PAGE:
Tuesday, February 14, 2012

Microsoft's India store hacked

Microsoft website saying "unsafe system will be baptized"

Hackers, allegedly belonging to a Chinese group called Evil Shadow Team, struck at www.microsoftstore.co.in on Sunday night, stealing login ids and passwords of people who had used the website for shopping Microsoft products.

While it is troublesome that hackers were able to breach security at a website owned by one of the biggest IT companies in the world, it is more alarming that user details - login ids and passwords - were reportedly stored in plain text file, without any encryption.

Following the hack, the members of Evil Shadow Team, posted a message on the Microsoft website saying "unsafe system will be baptized". The story was first reported by www.wpsauce.com.

Later, the website seemed to have been taken offline by Microsoft. We advise the users at Microsoft India Store to change the password as soon the website comes online. Also, if they have used the same password or login id on any other web service, they should change it immediately.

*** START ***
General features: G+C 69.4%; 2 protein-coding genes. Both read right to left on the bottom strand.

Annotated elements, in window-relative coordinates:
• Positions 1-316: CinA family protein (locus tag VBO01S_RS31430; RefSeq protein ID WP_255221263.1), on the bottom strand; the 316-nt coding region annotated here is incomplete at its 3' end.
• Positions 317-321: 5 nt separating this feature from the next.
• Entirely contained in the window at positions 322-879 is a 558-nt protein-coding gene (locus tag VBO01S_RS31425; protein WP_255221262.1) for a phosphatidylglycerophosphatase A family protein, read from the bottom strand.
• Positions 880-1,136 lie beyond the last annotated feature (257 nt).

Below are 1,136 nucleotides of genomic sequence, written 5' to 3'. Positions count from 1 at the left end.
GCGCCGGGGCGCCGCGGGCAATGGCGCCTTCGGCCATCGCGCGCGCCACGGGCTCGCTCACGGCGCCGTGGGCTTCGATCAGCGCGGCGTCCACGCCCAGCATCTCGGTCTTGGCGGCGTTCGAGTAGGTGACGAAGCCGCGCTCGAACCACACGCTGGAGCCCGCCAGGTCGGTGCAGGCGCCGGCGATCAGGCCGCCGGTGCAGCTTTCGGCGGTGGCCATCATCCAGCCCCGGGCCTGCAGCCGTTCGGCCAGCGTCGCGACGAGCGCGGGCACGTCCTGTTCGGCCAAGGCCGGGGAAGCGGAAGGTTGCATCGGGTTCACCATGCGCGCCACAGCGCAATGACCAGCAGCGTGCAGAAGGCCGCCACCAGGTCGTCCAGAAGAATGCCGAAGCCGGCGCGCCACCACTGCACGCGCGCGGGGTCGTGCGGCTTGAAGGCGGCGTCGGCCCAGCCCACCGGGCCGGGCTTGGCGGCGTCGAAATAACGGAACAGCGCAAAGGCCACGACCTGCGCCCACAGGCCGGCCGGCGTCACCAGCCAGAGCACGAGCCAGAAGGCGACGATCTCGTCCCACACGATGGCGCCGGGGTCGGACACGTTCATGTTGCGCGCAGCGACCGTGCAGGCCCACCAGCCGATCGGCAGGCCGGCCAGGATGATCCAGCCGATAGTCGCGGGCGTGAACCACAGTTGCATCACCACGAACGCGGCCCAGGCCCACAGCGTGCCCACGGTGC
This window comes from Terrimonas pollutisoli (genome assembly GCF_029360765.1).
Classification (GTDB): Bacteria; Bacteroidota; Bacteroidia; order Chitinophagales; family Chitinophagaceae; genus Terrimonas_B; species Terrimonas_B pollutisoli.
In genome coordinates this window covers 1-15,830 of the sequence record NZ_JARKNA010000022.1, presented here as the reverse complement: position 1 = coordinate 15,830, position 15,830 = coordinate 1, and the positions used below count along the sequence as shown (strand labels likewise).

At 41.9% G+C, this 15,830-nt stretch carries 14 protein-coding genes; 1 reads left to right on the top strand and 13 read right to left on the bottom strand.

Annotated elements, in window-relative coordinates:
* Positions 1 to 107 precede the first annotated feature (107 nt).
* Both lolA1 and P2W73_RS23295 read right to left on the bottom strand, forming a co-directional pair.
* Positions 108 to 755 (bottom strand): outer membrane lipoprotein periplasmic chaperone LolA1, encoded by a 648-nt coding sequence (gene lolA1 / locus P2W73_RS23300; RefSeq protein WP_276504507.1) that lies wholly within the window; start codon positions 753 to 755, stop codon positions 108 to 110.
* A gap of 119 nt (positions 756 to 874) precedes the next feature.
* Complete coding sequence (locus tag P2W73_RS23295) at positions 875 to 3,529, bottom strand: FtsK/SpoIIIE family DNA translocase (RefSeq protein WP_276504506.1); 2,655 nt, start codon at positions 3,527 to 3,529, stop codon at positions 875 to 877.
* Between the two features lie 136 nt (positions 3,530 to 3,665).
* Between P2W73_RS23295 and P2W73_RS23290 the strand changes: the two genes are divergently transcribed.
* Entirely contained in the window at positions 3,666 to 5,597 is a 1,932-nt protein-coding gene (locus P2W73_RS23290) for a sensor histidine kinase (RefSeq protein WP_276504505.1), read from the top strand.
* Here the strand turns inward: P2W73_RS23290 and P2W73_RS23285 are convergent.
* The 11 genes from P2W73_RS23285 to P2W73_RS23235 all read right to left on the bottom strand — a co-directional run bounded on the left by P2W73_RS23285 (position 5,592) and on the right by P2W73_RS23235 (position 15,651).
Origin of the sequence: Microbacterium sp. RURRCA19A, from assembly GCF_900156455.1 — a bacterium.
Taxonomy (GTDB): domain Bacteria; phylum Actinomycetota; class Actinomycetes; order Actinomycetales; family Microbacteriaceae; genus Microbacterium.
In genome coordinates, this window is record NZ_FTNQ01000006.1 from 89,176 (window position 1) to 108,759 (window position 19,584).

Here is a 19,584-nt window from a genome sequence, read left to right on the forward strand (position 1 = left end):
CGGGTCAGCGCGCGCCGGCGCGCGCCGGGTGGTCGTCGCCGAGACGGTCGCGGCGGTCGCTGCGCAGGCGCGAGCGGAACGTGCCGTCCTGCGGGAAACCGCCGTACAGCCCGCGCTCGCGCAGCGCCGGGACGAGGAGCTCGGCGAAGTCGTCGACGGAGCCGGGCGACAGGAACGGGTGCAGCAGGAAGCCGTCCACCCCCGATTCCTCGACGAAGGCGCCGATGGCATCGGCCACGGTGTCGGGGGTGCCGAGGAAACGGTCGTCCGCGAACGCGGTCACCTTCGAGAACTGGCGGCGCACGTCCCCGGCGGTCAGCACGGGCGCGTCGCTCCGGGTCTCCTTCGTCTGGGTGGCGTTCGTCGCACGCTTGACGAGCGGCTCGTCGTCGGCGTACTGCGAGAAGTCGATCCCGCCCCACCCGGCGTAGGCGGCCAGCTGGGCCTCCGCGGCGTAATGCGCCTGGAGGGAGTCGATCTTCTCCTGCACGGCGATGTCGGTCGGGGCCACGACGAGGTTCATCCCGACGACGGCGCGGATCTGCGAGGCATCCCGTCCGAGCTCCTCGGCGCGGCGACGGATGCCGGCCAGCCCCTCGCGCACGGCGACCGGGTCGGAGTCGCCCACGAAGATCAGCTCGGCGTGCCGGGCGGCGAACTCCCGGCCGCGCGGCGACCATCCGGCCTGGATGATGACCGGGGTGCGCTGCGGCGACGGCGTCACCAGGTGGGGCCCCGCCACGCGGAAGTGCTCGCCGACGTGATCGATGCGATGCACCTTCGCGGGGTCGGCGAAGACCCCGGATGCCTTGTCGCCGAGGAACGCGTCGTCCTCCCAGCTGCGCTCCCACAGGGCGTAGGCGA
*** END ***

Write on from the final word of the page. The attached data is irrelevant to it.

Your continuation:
Last year, hacker groups like Lulzsec had carried out several-profile high profile break-ins, putting focus on the security measures companies put in place. Sony allegedly suffered several security breaches and hackers stole user ids and passwords of customers from its network.
In a message posted on a website called Pastebin, Lulzsec claimed the group was bringing attention to the web security. "Do you think every hacker announces everything they've hacked? We certainly haven't, and we're damn sure others are playing the silent game. Do you feel safe with your Facebook accounts, your Google Mail accounts, your Skype accounts? What makes you think a hacker isn't silently sitting inside all of these right now," the group wrote.
But the incident at Microsoft Store on Sunday hints that lessons have not been learnt. Just like Sony, which later revealed that user ids and passwords were not encrypted at the time of security breach, Microsoft too seemed to have been casual about handling the user details by storing them in a plain text file.

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